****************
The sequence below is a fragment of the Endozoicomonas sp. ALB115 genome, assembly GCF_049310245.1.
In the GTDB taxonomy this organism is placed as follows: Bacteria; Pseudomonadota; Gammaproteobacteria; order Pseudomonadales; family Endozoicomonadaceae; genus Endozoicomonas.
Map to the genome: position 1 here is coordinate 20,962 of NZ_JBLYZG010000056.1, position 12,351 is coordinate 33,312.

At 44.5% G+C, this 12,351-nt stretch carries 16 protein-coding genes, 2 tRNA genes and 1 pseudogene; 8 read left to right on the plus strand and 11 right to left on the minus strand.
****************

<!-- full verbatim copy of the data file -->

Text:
The sequence below is a fragment of the Endozoicomonas sp. ALB115 genome, assembly GCF_049310245.1.
In the GTDB taxonomy this organism is placed as follows: Bacteria; Pseudomonadota; Gammaproteobacteria; order Pseudomonadales; family Endozoicomonadaceae; genus Endozoicomonas.
Map to the genome: position 1 here is coordinate 20,962 of NZ_JBLYZG010000056.1, position 12,351 is coordinate 33,312.

At 44.5% G+C, this 12,351-nt stretch carries 16 protein-coding genes, 2 tRNA genes and 1 pseudogene; 8 read left to right on the plus strand and 11 right to left on the minus strand.